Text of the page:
Battling criticism over repeated hooch tragedies, Bihar Chief Minister Nitish Kumar now wants drones and trained dogs to detect illegal stashes of tipplers’ delight to effectively enforce the prohibition law.

Kumar asked officials of the excise and prohibition department to explore the possibility of using Unmanned Aerial Vehicles (UAV), called drones in popular language, dog squads and motorboats against the violators of the prohibition law, government sources said on Monday.

Sale and consumption of alcohol was banned in April, 2016, months after Kumar made an electoral promise to the state’s women who complained about proliferation of liquor shops and the public nuisance they caused.

Implementation of the ban has, however, often been deficient, and more than 50 people have died across the state after consuming spurious liquor since last December, much to the embarrassment of the state government.

The Bihar government was left squirming in discomfort when the Supreme Court recently dismissed its appeals challenging grant of anticipatory and regular bails to accused under the stringent liquor law, saying these matters have choked the courts, and 14-15 Patna high court judges are hearing such cases alone.

A bench headed by Chief Justice NV Ramana rejected the contention of the Bihar government that guidelines be framed to ensure reasoned bail orders are passed taking into account the quantity of liquor seized from an accused.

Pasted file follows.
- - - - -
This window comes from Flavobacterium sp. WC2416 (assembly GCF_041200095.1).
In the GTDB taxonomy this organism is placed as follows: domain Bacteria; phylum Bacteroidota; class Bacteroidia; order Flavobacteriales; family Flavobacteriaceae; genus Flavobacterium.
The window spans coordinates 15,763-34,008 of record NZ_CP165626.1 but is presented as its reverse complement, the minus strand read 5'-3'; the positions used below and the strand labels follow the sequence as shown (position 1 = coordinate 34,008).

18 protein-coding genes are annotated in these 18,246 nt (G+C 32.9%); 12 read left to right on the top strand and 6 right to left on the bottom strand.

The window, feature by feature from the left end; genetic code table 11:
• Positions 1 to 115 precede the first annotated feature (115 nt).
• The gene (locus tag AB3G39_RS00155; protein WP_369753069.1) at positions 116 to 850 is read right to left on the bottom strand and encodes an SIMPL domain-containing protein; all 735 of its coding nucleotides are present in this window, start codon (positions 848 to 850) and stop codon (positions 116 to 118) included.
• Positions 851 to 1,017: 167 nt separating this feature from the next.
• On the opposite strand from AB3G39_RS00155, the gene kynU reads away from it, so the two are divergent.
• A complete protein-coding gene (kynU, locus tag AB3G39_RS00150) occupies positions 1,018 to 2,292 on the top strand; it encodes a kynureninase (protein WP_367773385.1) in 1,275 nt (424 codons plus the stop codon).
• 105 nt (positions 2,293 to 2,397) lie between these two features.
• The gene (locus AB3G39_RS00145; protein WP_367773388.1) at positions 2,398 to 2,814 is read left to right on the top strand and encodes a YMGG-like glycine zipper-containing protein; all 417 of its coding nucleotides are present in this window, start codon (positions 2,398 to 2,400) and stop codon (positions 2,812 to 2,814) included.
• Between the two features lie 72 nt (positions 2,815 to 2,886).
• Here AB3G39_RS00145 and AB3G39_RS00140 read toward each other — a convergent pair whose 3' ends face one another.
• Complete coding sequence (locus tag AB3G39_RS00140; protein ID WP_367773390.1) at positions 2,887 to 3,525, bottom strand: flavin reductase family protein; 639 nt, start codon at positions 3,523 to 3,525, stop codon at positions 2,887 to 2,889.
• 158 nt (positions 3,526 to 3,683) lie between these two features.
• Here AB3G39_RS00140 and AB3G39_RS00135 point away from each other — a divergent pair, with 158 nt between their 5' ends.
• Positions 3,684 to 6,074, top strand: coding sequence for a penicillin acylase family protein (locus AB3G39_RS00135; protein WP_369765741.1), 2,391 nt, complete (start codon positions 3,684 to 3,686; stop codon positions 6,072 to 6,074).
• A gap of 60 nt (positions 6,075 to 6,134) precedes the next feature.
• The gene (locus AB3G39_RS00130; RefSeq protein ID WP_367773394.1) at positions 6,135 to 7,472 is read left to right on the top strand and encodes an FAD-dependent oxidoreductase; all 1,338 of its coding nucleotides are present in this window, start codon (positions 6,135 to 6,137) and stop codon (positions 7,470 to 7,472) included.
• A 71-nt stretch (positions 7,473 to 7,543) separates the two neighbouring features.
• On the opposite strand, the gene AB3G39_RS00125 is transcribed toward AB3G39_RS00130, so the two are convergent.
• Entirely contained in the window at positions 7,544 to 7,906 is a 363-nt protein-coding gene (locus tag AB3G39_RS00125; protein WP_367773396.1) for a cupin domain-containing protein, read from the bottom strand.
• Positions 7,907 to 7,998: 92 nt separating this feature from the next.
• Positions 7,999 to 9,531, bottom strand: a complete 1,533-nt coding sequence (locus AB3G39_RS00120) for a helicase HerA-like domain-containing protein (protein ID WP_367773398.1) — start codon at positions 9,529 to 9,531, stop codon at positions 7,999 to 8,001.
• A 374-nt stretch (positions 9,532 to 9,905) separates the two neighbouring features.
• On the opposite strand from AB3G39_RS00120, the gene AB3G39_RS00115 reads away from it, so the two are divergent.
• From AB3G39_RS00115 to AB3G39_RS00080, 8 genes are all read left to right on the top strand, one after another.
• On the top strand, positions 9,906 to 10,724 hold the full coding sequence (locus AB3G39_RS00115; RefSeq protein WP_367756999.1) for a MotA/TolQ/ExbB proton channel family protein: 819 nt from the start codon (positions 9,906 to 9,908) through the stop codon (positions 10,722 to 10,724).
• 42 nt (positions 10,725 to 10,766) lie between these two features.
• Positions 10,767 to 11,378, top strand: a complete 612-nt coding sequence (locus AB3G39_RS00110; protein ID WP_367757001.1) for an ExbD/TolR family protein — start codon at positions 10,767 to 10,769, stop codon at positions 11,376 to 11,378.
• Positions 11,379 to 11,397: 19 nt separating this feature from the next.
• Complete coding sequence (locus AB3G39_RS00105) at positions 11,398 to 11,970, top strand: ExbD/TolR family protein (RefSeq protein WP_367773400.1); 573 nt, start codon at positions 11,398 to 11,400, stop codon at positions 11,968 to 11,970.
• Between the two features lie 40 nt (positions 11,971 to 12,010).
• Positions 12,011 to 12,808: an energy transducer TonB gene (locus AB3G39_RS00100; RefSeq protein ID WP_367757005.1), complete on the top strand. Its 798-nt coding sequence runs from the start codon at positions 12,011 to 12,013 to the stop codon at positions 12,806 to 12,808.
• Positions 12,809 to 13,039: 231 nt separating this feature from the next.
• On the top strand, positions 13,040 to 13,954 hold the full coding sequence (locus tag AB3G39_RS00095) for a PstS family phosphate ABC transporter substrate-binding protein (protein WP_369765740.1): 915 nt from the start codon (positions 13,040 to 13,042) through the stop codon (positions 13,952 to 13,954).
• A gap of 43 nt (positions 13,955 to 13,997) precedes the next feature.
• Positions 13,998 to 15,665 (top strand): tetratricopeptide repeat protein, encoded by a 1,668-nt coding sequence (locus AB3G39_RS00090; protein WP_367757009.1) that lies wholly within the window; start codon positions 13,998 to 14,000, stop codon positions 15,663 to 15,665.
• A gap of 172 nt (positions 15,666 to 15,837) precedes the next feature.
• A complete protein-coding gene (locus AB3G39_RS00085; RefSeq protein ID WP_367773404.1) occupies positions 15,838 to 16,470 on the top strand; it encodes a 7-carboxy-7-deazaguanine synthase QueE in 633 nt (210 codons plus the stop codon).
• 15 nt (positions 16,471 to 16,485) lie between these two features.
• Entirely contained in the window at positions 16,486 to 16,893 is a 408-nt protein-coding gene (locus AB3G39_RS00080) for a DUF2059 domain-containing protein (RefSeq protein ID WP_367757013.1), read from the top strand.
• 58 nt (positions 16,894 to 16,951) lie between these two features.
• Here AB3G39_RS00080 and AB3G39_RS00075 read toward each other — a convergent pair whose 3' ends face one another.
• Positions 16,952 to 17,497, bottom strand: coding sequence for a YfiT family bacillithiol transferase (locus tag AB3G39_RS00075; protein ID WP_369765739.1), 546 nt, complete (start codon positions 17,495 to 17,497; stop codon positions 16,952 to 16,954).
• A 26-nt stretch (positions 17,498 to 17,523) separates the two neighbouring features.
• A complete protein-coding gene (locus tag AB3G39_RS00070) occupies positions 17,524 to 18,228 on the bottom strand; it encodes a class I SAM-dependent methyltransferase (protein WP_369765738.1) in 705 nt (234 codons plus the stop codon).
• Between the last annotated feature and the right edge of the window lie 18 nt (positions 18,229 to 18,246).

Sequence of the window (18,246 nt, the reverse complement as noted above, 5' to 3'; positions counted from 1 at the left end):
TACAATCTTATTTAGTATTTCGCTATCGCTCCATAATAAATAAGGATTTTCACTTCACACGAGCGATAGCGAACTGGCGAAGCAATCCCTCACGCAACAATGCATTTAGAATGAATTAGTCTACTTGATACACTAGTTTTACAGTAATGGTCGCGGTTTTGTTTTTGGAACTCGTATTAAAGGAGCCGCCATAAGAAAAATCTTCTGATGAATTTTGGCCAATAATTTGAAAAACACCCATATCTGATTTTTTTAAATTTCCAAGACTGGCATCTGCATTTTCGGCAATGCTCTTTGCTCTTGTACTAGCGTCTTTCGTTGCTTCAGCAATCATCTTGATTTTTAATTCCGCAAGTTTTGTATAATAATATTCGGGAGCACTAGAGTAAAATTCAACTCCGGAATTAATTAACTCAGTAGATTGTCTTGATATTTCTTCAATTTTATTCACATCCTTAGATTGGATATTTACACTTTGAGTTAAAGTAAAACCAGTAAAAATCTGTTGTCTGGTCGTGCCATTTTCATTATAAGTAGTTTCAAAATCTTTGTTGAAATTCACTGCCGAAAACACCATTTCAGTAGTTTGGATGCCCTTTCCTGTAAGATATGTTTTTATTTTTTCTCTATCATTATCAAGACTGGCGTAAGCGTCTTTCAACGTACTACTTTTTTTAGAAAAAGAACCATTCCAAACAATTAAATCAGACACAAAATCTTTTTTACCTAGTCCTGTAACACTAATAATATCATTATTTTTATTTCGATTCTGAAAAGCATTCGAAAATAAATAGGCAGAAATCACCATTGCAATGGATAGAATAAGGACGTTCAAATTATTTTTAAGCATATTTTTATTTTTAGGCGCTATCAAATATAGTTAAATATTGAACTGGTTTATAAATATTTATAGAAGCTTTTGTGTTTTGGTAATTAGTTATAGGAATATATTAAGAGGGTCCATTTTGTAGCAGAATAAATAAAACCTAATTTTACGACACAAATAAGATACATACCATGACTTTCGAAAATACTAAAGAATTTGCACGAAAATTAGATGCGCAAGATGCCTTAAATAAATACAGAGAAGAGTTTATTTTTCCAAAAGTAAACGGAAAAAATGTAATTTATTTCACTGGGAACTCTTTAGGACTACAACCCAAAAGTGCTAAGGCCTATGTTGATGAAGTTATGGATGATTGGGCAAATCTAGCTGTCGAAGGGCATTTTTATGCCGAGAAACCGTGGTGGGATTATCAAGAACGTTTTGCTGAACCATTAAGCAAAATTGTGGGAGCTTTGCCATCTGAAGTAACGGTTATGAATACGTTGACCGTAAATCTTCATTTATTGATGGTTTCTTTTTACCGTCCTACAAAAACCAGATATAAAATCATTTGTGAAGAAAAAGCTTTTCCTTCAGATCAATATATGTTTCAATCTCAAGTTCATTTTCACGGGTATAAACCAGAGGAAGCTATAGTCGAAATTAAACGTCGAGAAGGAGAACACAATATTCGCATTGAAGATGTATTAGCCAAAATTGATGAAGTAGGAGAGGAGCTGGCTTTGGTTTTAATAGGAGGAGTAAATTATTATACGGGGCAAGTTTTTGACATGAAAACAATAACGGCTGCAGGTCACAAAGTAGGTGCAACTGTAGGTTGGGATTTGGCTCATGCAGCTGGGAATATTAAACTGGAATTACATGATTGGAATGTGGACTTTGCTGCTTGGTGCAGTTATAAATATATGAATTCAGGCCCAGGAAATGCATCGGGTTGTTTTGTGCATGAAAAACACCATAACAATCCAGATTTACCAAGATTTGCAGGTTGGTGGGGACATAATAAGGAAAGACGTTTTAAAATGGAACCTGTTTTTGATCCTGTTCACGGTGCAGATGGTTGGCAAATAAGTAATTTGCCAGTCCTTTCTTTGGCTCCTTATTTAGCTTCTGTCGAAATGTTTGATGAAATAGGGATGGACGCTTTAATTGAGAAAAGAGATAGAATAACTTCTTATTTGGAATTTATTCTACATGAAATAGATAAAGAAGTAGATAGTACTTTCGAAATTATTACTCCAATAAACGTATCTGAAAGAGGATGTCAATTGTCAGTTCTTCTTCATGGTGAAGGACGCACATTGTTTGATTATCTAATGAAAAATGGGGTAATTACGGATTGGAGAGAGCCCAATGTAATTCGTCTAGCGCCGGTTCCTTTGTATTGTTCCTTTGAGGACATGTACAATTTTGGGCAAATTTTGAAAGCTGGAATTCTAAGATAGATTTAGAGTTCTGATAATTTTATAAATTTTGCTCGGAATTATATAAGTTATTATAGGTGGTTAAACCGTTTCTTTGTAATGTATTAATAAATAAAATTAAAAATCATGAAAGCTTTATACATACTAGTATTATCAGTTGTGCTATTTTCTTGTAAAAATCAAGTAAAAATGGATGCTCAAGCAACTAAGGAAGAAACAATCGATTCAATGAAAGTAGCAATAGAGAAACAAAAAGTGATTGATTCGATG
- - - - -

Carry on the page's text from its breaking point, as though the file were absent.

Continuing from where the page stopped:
“You know how much impact this law (The Bihar Prohibition and Excise Act, 2016 ) has created in the working of the Patna High Court and it is taking one year to get a matter listed there and all the courts are choked with the liquor bail matters,” the chief justice had said.

Renewal of liquor shops starts with 20% hike in district, liquor association demands to reduce cost

Police action in the aftermath of liquor tragedies also triggered outrage as the out of depth men in uniform ended up arresting visitors from other states and ransacking wedding venues.

Unperturbed, the chief minister testily asked people from other states not to come to Bihar if they found the stringent prohibition law inconvenient.

He also called for public shaming of those found involved in selling or drinking liquor, and an education department circular wanted school teachers to tip-off the government officials concerned about violations of the law.

The circular was, however, withdrawn amid strong criticism of the government’s move, with many opposition leaders saying it will put the lives of teachers in danger as they would invite the wrath of the liquor mafia. The government later said the circular was “advisory” in nature.

At the meeting, Kumar directed officials to conduct a fresh survey to ascertain the number of people who have given up drinking, which was 1.64 crore, according an earlier estimate.

The above news was originally posted on



Please enter your comment!
Please enter your name here